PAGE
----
These tactics are usually more powerful online than in real life, because usually online there is almost no limit on volume of participation, so you can keep coming back 24 hours a day, throwing up an endless flurry of petty arguments.
There are people who do this unintentionally, and there are people who do it intentionally. The effect is often the same either way.
RE: defense against conversational chaff on Usenet:
I've had some success with changing the "Subject:" line of my reply to better describe the meta discussion.
This tends to "flag" that branch of the tree in threaded news readers so that readers can tell about where the conversation went meta.
Since usenet threads are organized as a tree of replies to messages, I can always go up to a parent node that was on-topic and reply to that, rather than extending the meta-discussion tree.
Also worth a try: Totally ignore any post by the distractor. Post your next message on (your) topic. If the distractor is notorious enough that enough people have him in their kill filter, this may even work...
One technique which I try on Usenet (though I'm not sure of its success) is to tackle the original point of debate from a totally different direction. This should throw the distractor off balance, though I can't tell how effective it is... whenever I try this the loser tends to disappear from the newsgroup.
In case this method doesn't `work', I try to keep my ground, instead of letting the other party lead the discussion. -- TkChia
Re: Check writers' qualifications.
This is an absolutely legitimate form of conversation in this day and age where an estimated >80% of the workforce in IT is unqualified. I can't cease to be amazed of what passes as qualified professional. The unqualified, "ignorant and proud of it" crowds do a constant harm to our profession on multiple fronts, including in on-line communities. If they have an incredibly stupid idea, but they are fanatic enough to pursue it, and hype it, they can do immesurable harm to others. On the other hand if you want to attack their ideas, you'd have to suffer the pain of explaining every bit of basic math or computer science d'a cappo al fine, which of course is irrealizable. Therefore pinpointing their ignorance and lack of qualification is an absolutely legitimate form conversation. It's even practiced in real life in honourable institution: try to publish a bogus but very long article where you claim that P=NP, I'd be surprised if anybody would read even 1 page of it before asking for your qualification.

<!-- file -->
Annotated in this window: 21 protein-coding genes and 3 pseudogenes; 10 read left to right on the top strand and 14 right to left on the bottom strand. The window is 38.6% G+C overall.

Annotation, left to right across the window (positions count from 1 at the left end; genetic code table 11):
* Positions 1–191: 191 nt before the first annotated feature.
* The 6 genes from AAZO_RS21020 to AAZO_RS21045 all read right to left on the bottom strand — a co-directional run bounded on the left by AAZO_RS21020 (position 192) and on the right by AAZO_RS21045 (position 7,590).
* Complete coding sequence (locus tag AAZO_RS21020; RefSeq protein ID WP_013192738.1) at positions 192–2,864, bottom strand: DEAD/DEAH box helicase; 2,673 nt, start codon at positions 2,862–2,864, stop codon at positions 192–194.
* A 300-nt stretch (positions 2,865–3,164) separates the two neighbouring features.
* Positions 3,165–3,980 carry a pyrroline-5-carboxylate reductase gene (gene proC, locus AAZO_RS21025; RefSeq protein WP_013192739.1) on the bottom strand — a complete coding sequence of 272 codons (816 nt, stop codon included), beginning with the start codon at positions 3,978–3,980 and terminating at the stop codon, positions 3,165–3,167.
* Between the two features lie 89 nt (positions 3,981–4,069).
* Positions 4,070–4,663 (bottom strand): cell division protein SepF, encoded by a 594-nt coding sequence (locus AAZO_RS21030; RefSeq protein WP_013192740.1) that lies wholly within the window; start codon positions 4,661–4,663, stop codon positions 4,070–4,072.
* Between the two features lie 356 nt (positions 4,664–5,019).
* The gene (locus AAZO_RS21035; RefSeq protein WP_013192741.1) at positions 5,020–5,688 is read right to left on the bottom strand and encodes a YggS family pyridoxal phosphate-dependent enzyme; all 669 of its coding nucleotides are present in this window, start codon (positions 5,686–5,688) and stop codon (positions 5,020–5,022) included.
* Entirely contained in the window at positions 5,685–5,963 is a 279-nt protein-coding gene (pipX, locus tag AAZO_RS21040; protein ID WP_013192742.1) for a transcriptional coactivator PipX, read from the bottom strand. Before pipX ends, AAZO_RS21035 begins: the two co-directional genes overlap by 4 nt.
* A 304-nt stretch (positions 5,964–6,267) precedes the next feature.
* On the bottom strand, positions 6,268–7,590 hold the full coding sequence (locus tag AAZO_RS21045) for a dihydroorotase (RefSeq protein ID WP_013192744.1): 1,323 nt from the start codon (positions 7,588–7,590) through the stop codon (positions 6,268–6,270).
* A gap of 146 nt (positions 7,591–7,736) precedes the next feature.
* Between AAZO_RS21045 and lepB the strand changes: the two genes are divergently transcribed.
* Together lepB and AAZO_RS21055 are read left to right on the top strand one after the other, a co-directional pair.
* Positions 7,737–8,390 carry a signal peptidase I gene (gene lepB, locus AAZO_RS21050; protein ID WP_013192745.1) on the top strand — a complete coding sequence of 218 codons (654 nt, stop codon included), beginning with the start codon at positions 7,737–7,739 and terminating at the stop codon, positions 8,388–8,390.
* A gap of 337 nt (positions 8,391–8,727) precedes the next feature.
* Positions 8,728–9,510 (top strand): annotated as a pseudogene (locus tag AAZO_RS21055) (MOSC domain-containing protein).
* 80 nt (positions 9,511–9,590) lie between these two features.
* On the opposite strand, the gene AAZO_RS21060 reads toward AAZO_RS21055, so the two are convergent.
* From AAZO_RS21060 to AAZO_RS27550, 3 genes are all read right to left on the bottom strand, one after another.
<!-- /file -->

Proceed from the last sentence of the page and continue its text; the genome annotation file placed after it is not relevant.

Certainly people shouldn't pretend to be experts when they're not. But in a field as young as computers, what specific qualifications should a conversant look for?
That's a good question, I'm not sure I can answer for myself: when can I be content enough that I have a decent set of needed qualifications for my job ? We don't know a lot more than we know about building software. However, if we cannot be sure what should be the MiminimumQualificationsForSoftwareEngineers?
, the lack thereof is often times easy to spot and bloody obvious.
This is a wonderful page, concisely exposing a host of conversational "worst practices". It leaves me wondering about a ConversationalLens
and a focus on conversational "best practices".
One way to provide the opposite pattern is to ImproveTheDialectic
It may be time to re-read and re-visit this concept. -- DonaldNoyes
Wow. You know, even performing just one
of the items above is a lot of work
to undertake just to, well, drop a subject. You actually burn more calories pulling this stuff off than just taking the topic head-on. Why not just ignore the original poster? Or, being honest, and saying, "No offense, but I'm in no mood to discuss this at the moment." It seems like a whole lot less work would be involved.
That assumes that the actor is really interested in a rational resolution. Often, they are more interested in an emotional payoff (looking "smarter", beating the opponent, etc) and so the chaff is used to obscure a losing argument. Or sometimes they are attention-seeking, and prolonging the discussion through any means is the goal.